Overtime-Laws-Are-Affecting-California-Agricultural-Workers-and-Growers.jpg (2149×1159)California farm workers stand to lose $180 (15 hours) weekly income under 2017 legislation introduced by Assemblywoman Lorena Gonzalez, D-San Diego. The workers will earn overtime pay after 8 hours a day and/or 40 hours a week instead of the standard pay for 10-hour days and 60-hour work weeks. The rules will be enforced in 2022 for agricultural workers on farms with more than 25 employees and in 2025 for agricultural businesses with 25 or less employees.

The agricultural law passed in 2016 eliminated the exemption for overtime after eight hours in one day for managers and family members and also eliminated exemptions for agricultural irrigators and truck drivers. The 2017 legislation puts an additional burden on California growers who are now at a competitive disadvantage with other produce-growing states.

According to a Grower-Shipper Association (GSA) survey, which received responses from more than 66 percent of its 400 members, found that 80 percent of farms plan to reduce production costs by shifting to mechanization and less labor-intensive crops.

“In California in particular, agriculture is at a competitive disadvantage because we are subject to lots of laws and regulations, more so than other states,” said James Bogart, GSA’s president and general counsel. “It makes it a challenge for farmers to operate.”

The Almond Alliance of California joined a coalition of agriculture and other business groups to oppose the bill, which passed by a narrow margin. The Alliance and other groups continue to build relationships with legislators and educate them in the realities of the industries and the challenges facing worker communities.

According to the Los Angeles Times, California farmworkers who work full time earn about $30,000 a year –about half the average pay in the state. Most work fewer hours. Despite the rising pay (up to $16 an hour) native-born Americans are still not interested in the work. Ninety percent of California’s agricultural workers are foreign born and more than half are undocumented. President Obama’s crack-down on immigration and President Trump’s hard line have created an agricultural labor shortage that is now called “urgent.”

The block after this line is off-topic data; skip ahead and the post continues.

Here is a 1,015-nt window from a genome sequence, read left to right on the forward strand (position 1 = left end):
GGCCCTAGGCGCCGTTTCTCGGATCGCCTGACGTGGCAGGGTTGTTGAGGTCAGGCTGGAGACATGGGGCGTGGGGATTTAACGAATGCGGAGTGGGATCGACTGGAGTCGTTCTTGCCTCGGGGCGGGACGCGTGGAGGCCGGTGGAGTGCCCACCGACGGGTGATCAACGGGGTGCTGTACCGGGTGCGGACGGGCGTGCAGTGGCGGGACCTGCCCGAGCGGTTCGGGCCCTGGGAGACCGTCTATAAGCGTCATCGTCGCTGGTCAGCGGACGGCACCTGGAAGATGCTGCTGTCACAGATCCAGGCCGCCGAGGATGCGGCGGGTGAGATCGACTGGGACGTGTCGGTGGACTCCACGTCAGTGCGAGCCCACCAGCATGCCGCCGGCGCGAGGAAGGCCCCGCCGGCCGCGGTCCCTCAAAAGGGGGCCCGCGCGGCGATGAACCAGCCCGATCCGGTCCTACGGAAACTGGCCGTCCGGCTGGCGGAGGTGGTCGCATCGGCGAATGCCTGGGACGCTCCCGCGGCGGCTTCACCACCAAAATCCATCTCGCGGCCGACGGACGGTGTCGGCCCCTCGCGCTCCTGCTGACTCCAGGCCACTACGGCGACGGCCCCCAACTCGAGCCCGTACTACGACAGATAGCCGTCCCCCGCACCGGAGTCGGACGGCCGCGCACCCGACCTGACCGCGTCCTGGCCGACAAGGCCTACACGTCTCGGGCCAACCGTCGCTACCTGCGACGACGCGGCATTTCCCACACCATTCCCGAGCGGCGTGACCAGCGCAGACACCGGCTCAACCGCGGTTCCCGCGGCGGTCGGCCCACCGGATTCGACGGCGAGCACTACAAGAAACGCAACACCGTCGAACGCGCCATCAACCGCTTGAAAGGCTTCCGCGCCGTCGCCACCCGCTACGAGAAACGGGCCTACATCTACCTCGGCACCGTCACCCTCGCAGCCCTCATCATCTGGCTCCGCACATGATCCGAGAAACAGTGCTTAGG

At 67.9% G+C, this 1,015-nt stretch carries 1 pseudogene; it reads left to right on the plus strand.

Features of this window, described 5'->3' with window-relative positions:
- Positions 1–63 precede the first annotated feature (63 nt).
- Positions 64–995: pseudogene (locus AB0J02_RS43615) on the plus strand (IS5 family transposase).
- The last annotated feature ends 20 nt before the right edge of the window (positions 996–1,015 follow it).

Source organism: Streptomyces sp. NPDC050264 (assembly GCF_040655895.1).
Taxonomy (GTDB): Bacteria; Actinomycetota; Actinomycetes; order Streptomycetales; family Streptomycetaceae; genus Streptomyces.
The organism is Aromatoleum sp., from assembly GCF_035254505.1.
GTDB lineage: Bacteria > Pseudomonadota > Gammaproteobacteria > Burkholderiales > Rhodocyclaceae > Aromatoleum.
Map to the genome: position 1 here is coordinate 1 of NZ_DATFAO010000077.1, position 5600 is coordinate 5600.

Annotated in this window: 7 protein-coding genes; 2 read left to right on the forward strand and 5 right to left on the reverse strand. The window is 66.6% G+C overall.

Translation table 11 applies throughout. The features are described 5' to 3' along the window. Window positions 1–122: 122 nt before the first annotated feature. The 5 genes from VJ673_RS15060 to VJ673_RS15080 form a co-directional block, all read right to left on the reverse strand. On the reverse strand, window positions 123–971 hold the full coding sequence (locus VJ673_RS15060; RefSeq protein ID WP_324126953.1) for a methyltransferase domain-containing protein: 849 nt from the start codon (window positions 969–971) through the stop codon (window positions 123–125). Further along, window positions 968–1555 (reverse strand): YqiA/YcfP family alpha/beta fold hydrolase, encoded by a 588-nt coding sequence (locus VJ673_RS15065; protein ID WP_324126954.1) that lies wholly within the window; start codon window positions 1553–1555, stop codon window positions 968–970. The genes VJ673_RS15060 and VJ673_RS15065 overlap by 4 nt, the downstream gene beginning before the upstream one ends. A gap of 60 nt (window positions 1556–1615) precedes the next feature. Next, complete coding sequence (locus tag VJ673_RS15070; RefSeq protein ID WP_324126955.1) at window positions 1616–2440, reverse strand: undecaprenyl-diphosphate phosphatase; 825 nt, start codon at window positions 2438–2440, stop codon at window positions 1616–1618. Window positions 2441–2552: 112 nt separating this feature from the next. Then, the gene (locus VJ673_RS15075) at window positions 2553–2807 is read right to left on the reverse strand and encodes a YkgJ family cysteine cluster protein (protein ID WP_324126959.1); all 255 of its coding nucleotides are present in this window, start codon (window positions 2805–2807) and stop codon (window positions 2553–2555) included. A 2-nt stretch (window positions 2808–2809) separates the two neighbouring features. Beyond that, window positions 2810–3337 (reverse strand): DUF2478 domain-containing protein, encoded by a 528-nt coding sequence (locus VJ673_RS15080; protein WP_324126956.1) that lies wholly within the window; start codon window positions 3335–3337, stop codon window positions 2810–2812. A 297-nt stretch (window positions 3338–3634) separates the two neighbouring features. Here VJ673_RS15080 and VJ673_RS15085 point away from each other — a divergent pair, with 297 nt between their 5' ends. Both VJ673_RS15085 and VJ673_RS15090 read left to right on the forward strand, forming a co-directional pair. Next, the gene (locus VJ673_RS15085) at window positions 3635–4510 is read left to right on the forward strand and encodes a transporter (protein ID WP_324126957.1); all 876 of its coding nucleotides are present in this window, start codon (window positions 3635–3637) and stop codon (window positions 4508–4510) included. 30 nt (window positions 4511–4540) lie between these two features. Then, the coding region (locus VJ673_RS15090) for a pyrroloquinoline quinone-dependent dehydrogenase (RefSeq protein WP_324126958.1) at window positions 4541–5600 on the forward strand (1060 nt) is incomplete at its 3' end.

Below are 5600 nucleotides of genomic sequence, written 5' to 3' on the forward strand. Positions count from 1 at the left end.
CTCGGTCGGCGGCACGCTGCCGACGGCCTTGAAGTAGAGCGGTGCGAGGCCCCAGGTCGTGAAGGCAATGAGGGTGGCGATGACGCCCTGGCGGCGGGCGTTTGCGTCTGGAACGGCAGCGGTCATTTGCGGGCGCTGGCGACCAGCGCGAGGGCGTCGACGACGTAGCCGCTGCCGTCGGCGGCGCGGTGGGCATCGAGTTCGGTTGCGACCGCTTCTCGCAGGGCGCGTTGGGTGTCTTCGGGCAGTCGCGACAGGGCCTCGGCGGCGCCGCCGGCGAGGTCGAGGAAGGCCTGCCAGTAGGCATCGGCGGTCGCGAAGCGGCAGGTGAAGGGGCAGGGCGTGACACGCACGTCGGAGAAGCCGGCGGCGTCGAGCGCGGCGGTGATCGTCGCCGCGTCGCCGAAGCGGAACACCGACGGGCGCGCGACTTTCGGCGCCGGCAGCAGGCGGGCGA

Agricultural business are making difficult choices such as growing cheaper fruits and vegetables, moving operations abroad, importing workers under a special visa program, or mechanizing operations so fewer workers will be needed.

California is more attuned to workers’ rights than many other states, particularly states with large agricultural operations. Yet, they are walking a fine line between workers’ benefits and profits. They must compete not only with other workers in the region, but internationally. Berries, for example, can be produced cheaper in Asia and then shipped to the U.S. With U.S. production costs 50 percent labor and wage laws making it difficult to make cuts in the hourly wage, producers are turning more to mechanization and crops that are less labor intensive.

This will result in fewer jobs for migrant workers, whose lives are already difficult. Their life expectancy averages 49 years, few have access to medical care, nutrition is often inadequate, and housing is typically described as “deplorable.” Even so, many foreign-born workers find lives as agricultural workers in the U.S. more bountiful – and often safer – than the lives they left behind. As the balance shifts between worker benefits and farm profits, agricultural workers need to know their rights and insist upon them. These rights include the following:

The law firm of Aiman-Smith & Marcy focuses on employment law, consumer fraud and class actions in California. Please contact us if you have concerns about your worker rights.